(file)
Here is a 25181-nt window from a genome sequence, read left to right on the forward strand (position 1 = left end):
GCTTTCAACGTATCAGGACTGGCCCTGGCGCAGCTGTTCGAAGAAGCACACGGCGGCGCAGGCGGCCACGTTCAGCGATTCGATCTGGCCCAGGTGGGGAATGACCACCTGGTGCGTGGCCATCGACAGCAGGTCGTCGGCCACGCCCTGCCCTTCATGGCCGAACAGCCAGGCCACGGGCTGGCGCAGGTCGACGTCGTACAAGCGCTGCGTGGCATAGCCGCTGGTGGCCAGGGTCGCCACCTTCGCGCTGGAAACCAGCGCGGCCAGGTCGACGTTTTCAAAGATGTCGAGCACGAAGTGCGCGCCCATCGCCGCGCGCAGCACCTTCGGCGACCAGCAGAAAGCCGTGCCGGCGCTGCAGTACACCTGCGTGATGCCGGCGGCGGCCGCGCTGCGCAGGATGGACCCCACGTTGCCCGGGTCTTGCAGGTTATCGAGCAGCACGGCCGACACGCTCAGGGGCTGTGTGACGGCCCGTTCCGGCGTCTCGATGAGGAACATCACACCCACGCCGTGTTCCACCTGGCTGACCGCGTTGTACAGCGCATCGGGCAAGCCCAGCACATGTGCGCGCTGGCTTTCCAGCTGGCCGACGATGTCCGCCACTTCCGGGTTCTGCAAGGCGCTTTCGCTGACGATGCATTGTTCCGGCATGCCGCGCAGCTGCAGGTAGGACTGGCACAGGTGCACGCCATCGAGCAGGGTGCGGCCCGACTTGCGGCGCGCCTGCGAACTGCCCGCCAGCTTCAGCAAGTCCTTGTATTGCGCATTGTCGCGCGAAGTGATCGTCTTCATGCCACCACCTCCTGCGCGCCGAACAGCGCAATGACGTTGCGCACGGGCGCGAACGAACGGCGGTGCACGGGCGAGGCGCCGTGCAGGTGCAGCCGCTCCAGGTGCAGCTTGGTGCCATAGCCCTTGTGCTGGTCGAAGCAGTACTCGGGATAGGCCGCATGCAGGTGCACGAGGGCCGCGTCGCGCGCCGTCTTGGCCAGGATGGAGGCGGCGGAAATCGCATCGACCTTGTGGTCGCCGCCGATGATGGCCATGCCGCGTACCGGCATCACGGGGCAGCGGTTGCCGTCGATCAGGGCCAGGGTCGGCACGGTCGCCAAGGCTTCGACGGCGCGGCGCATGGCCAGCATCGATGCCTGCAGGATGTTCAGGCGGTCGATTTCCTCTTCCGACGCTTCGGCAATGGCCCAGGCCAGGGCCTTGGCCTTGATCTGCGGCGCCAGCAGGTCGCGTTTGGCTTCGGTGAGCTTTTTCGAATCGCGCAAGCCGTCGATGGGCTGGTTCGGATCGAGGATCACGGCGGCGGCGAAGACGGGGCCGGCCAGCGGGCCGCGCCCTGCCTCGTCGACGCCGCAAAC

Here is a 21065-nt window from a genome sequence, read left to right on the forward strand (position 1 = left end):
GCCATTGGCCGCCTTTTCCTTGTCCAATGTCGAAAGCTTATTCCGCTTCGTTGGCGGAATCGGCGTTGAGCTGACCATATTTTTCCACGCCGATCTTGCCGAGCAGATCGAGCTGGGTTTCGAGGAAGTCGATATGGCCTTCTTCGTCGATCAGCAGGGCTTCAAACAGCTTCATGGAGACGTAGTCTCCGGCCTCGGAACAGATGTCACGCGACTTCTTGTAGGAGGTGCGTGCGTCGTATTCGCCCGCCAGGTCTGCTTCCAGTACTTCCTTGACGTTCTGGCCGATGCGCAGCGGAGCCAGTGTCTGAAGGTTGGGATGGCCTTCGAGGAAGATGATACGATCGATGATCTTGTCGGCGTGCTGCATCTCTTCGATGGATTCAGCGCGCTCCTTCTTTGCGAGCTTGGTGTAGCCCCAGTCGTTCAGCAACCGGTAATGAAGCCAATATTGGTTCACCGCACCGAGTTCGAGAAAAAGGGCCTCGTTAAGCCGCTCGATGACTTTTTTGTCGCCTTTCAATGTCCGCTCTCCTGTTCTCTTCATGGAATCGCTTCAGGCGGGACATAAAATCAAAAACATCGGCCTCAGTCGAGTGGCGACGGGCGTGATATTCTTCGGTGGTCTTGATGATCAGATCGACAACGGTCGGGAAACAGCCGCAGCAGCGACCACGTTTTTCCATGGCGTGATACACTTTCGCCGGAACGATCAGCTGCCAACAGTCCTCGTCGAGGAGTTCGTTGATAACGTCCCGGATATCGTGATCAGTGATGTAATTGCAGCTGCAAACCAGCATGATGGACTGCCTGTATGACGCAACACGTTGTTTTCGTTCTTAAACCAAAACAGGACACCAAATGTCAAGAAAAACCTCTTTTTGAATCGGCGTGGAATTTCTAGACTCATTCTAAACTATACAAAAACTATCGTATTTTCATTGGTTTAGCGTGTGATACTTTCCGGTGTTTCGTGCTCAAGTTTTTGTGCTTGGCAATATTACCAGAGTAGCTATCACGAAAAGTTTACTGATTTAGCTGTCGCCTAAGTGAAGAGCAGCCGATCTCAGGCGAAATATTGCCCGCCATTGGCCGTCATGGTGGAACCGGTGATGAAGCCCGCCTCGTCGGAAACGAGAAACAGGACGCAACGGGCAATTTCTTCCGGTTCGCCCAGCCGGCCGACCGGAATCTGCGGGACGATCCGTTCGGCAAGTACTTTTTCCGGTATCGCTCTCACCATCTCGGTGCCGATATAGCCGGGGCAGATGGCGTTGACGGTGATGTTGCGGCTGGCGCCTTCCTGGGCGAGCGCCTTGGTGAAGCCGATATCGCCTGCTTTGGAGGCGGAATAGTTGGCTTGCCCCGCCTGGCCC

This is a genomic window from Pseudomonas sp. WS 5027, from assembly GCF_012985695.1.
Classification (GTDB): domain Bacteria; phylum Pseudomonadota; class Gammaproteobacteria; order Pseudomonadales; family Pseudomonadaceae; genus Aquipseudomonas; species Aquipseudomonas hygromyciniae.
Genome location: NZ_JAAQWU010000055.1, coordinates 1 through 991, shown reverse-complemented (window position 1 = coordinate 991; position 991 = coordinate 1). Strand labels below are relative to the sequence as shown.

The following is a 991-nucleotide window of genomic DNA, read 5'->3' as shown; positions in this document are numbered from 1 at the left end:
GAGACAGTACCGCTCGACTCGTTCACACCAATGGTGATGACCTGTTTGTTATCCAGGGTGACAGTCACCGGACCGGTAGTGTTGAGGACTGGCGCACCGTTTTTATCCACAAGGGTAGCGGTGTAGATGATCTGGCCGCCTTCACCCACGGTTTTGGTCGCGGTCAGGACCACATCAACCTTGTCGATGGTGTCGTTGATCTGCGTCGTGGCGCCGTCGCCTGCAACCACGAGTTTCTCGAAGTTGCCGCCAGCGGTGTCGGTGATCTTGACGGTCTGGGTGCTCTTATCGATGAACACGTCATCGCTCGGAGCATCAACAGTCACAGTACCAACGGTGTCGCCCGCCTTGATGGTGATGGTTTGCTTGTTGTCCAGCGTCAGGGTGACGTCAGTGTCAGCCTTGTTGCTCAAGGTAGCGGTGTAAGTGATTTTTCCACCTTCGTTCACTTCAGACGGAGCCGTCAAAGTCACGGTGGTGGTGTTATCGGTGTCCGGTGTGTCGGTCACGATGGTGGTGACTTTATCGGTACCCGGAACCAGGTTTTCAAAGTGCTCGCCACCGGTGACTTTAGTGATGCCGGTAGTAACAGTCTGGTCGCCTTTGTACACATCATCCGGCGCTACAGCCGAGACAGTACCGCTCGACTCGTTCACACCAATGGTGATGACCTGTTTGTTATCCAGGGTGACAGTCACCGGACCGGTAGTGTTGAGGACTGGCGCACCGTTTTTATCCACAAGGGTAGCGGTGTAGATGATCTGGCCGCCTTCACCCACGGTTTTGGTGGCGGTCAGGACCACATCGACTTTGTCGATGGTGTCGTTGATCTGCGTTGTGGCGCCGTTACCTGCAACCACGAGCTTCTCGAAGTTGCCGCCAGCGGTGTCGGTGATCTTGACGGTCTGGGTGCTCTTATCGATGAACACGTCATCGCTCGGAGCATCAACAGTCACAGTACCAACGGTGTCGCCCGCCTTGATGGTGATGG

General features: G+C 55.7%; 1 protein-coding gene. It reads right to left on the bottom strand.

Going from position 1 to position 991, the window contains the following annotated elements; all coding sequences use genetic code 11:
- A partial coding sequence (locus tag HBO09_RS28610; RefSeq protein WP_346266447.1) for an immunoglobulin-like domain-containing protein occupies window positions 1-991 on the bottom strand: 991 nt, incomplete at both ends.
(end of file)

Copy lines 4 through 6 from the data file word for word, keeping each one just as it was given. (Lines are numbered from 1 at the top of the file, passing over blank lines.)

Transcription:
GCCATTGGCCGCCTTTTCCTTGTCCAATGTCGAAAGCTTATTCCGCTTCGTTGGCGGAATCGGCGTTGAGCTGACCATATTTTTCCACGCCGATCTTGCCGAGCAGATCGAGCTGGGTTTCGAGGAAGTCGATATGGCCTTCTTCGTCGATCAGCAGGGCTTCAAACAGCTTCATGGAGACGTAGTCTCCGGCCTCGGAACAGATGTCACGCGACTTCTTGTAGGAGGTGCGTGCGTCGTATTCGCCCGCCAGGTCTGCTTCCAGTACTTCCTTGACGTTCTGGCCGATGCGCAGCGGAGCCAGTGTCTGAAGGTTGGGATGGCCTTCGAGGAAGATGATACGATCGATGATCTTGTCGGCGTGCTGCATCTCTTCGATGGATTCAGCGCGCTCCTTCTTTGCGAGCTTGGTGTAGCCCCAGTCGTTCAGCAACCGGTAATGAAGCCAATATTGGTTCACCGCACCGAGTTCGAGAAAAAGGGCCTCGTTAAGCCGCTCGATGACTTTTTTGTCGCCTTTCAATGTCCGCTCTCCTGTTCTCTTCATGGAATCGCTTCAGGCGGGACATAAAATCAAAAACATCGGCCTCAGTCGAGTGGCGACGGGCGTGATATTCTTCGGTGGTCTTGATGATCAGATCGACAACGGTCGGGAAACAGCCGCAGCAGCGACCACGTTTTTCCATGGCGTGATACACTTTCGCCGGAACGATCAGCTGCCAACAGTCCTCGTCGAGGAGTTCGTTGATAACGTCCCGGATATCGTGATCAGTGATGTAATTGCAGCTGCAAACCAGCATGATGGACTGCCTGTATGACGCAACACGTTGTTTTCGTTCTTAAACCAAAACAGGACACCAAATGTCAAGAAAAACCTCTTTTTGAATCGGCGTGGAATTTCTAGACTCATTCTAAACTATACAAAAACTATCGTATTTTCATTGGTTTAGCGTGTGATACTTTCCGGTGTTTCGTGCTCAAGTTTTTGTGCTTGGCAATATTACCAGAGTAGCTATCACGAAAAGTTTACTGATTTAGCTGTCGCCTAAGTGAAGAGCAGCCGATCTCAGGCGAAATATTGCCCGCCATTGGCCGTCATGGTGGAACCGGTGATGAAGCCCGCCTCGTCGGAAACGAGAAACAGGACGCAACGGGCAATTTCTTCCGGTTCGCCCAGCCGGCCGACCGGAATCTGCGGGACGATCCGTTCGGCAAGTACTTTTTCCGGTATCGCTCTCACCATCTCGGTGCCGATATAGCCGGGGCAGATGGCGTTGACGGTGATGTTGCGGCTGGCGCCTTCCTGGGCGAGCGCCTTGGTGAAGCCGATATCGCCTGCTTTGGAGGCGGAATAGTTGGCTTGCCCCGCCTGGCCC

This is a genomic window from Pseudomonas sp. WS 5027, from assembly GCF_012985695.1.
Classification (GTDB): domain Bacteria; phylum Pseudomonadota; class Gammaproteobacteria; order Pseudomonadales; family Pseudomonadaceae; genus Aquipseudomonas; species Aquipseudomonas hygromyciniae.